Such criticism has been borne of Italy's inability to regularly compete in the tournament. The latest addition to the tournament - joining the Five Nations in 2000 to bring about the current structure - Italy have lost their last 19 games, a Five Nations/Six Nations record. The men in light blue have won just twelve games in 98 during their history, with two fourth-place finishes in 2007 and 2013 standing as their most impressive final standings to date.
With one victory over the Irish, two against France and Wales, seven against the Scottish and nineteen defeats in nineteen games against the English, the wrap sheet does not make for pleasant reading when making a case for Italy’s continued involvement.
Sisi, however, pressed upon the recent changes in the Italian side that feels to be a change of pace to previous regimes. Furthermore, the few to have taken more than a cursory glance at Italy’s performances under O’Shea should be of a similar train of thought.
With the power of Braam Steyn, Jake Polledri, Sebastien Negri, and Sisi himself added to the efforts of often one-man band Sergio Parisse and recent Test centurion Leandro Ghiraldini, Italy are beginning to gain footholds in games.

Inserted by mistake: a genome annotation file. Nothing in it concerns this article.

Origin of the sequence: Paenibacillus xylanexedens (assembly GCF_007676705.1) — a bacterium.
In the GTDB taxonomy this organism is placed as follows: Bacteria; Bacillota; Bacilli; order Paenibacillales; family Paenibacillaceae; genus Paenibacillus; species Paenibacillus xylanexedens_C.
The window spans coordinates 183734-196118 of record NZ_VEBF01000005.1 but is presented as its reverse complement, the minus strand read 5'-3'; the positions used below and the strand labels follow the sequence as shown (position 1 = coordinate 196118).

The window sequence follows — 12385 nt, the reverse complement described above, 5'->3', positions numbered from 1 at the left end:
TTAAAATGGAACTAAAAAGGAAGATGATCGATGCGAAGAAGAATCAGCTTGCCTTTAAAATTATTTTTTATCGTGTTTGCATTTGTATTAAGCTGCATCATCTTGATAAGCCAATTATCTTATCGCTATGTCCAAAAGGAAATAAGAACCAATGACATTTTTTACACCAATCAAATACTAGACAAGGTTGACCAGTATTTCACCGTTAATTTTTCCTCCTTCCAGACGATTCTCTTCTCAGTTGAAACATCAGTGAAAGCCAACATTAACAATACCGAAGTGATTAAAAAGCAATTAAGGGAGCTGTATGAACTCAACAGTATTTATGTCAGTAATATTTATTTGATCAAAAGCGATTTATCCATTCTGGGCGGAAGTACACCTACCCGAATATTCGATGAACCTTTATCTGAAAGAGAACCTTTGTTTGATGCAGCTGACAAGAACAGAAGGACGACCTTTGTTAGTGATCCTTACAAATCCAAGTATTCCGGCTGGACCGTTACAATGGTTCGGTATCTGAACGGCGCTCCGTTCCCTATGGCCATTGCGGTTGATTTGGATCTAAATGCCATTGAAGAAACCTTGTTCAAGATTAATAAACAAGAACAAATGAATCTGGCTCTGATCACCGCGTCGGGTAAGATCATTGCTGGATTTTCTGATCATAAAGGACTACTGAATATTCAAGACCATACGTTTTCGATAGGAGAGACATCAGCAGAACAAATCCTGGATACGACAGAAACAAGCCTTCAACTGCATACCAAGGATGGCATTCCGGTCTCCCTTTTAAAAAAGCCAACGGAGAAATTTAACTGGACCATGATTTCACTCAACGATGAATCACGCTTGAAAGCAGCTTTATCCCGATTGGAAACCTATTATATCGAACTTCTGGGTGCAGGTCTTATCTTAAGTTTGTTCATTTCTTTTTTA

But personnel and recent performances alone, Sisi insists the shift in mentality and approach within Italian rugby has fundamentally changed the way both the national team and Pro14 sides approach the game.
Three three-time capped, Sisi, said: “It’s the general intensity of everything being done within Italian rugby has gone up.
“The penny’s dropped for us as far as other sides in the Six Nations and the sheer volume of work that they’re able to get through during the week. Which they then bring onto the field during the weekend. We were playing a bit of catchup.
“But I don’t think that’s the case now. I think the case now is that we are preparing at the same levels as other teams, and we are more than capable of competing with them.
“So the next level now for us is that, now that we’re at a stage where we can compete with these teams, we want to start beating these teams.